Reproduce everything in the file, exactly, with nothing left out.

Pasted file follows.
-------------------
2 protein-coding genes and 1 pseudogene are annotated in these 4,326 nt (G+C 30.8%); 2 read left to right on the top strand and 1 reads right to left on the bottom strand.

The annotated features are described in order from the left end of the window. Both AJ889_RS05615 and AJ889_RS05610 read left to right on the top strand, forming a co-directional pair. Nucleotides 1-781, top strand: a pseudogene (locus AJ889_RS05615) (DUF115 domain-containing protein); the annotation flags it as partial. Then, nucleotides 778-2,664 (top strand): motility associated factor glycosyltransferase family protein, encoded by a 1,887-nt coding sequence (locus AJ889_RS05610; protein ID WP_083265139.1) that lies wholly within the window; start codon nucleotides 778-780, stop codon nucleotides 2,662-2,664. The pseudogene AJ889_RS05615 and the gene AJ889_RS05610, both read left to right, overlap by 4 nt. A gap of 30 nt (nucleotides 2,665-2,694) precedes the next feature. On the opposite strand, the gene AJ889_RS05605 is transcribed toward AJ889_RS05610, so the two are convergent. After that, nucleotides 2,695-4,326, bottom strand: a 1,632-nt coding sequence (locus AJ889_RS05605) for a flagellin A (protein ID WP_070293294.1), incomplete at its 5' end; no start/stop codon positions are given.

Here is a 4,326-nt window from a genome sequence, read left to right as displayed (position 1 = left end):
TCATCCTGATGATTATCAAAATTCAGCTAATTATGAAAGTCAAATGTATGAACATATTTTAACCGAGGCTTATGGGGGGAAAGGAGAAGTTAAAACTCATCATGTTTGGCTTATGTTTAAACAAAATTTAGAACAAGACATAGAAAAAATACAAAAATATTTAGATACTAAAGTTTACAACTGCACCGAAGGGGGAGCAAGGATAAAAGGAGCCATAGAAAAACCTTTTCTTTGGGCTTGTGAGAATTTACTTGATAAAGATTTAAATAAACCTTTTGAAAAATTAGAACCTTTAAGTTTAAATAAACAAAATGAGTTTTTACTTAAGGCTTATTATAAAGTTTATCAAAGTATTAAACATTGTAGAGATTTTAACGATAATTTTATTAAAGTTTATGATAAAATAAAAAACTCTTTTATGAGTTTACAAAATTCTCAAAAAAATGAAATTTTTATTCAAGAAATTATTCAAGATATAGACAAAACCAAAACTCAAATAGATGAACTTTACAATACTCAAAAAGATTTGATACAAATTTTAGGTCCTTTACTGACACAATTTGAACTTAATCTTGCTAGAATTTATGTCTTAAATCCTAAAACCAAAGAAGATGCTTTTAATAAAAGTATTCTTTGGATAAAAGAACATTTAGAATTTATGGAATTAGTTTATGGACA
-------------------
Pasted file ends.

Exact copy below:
2 protein-coding genes and 1 pseudogene are annotated in these 4,326 nt (G+C 30.8%); 2 read left to right on the top strand and 1 reads right to left on the bottom strand.

The annotated features are described in order from the left end of the window. Both AJ889_RS05615 and AJ889_RS05610 read left to right on the top strand, forming a co-directional pair. Nucleotides 1-781, top strand: a pseudogene (locus AJ889_RS05615) (DUF115 domain-containing protein); the annotation flags it as partial. Then, nucleotides 778-2,664 (top strand): motility associated factor glycosyltransferase family protein, encoded by a 1,887-nt coding sequence (locus AJ889_RS05610; protein ID WP_083265139.1) that lies wholly within the window; start codon nucleotides 778-780, stop codon nucleotides 2,662-2,664. The pseudogene AJ889_RS05615 and the gene AJ889_RS05610, both read left to right, overlap by 4 nt. A gap of 30 nt (nucleotides 2,665-2,694) precedes the next feature. On the opposite strand, the gene AJ889_RS05605 is transcribed toward AJ889_RS05610, so the two are convergent. After that, nucleotides 2,695-4,326, bottom strand: a 1,632-nt coding sequence (locus AJ889_RS05605) for a flagellin A (protein ID WP_070293294.1), incomplete at its 5' end; no start/stop codon positions are given.

Here is a 4,326-nt window from a genome sequence, read left to right as displayed (position 1 = left end):
TCATCCTGATGATTATCAAAATTCAGCTAATTATGAAAGTCAAATGTATGAACATATTTTAACCGAGGCTTATGGGGGGAAAGGAGAAGTTAAAACTCATCATGTTTGGCTTATGTTTAAACAAAATTTAGAACAAGACATAGAAAAAATACAAAAATATTTAGATACTAAAGTTTACAACTGCACCGAAGGGGGAGCAAGGATAAAAGGAGCCATAGAAAAACCTTTTCTTTGGGCTTGTGAGAATTTACTTGATAAAGATTTAAATAAACCTTTTGAAAAATTAGAACCTTTAAGTTTAAATAAACAAAATGAGTTTTTACTTAAGGCTTATTATAAAGTTTATCAAAGTATTAAACATTGTAGAGATTTTAACGATAATTTTATTAAAGTTTATGATAAAATAAAAAACTCTTTTATGAGTTTACAAAATTCTCAAAAAAATGAAATTTTTATTCAAGAAATTATTCAAGATATAGACAAAACCAAAACTCAAATAGATGAACTTTACAATACTCAAAAAGATTTGATACAAATTTTAGGTCCTTTACTGACACAATTTGAACTTAATCTTGCTAGAATTTATGTCTTAAATCCTAAAACCAAAGAAGATGCTTTTAATAAAAGTATTCTTTGGATAAAAGAACATTTAGAATTTATGGAATTAGTTTATGGACA